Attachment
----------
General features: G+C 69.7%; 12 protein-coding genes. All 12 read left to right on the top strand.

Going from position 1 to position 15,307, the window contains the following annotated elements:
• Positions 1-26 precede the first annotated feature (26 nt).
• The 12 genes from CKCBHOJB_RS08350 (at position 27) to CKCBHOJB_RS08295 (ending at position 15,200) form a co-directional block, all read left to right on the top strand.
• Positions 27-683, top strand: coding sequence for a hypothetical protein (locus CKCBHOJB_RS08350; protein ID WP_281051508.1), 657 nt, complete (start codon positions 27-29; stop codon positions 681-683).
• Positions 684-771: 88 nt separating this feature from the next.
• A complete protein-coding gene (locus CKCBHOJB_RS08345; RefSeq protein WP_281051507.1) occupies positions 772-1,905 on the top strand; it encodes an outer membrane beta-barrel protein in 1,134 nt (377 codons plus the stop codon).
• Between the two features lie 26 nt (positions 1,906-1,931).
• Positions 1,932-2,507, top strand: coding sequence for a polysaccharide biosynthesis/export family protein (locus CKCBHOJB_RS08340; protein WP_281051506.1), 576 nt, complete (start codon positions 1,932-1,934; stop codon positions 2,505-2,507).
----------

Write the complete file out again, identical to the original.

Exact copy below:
General features: G+C 69.7%; 12 protein-coding genes. All 12 read left to right on the top strand.

Going from position 1 to position 15,307, the window contains the following annotated elements:
• Positions 1-26 precede the first annotated feature (26 nt).
• The 12 genes from CKCBHOJB_RS08350 (at position 27) to CKCBHOJB_RS08295 (ending at position 15,200) form a co-directional block, all read left to right on the top strand.
• Positions 27-683, top strand: coding sequence for a hypothetical protein (locus CKCBHOJB_RS08350; protein ID WP_281051508.1), 657 nt, complete (start codon positions 27-29; stop codon positions 681-683).
• Positions 684-771: 88 nt separating this feature from the next.
• A complete protein-coding gene (locus CKCBHOJB_RS08345; RefSeq protein WP_281051507.1) occupies positions 772-1,905 on the top strand; it encodes an outer membrane beta-barrel protein in 1,134 nt (377 codons plus the stop codon).
• Between the two features lie 26 nt (positions 1,906-1,931).
• Positions 1,932-2,507, top strand: coding sequence for a polysaccharide biosynthesis/export family protein (locus CKCBHOJB_RS08340; protein WP_281051506.1), 576 nt, complete (start codon positions 1,932-1,934; stop codon positions 2,505-2,507).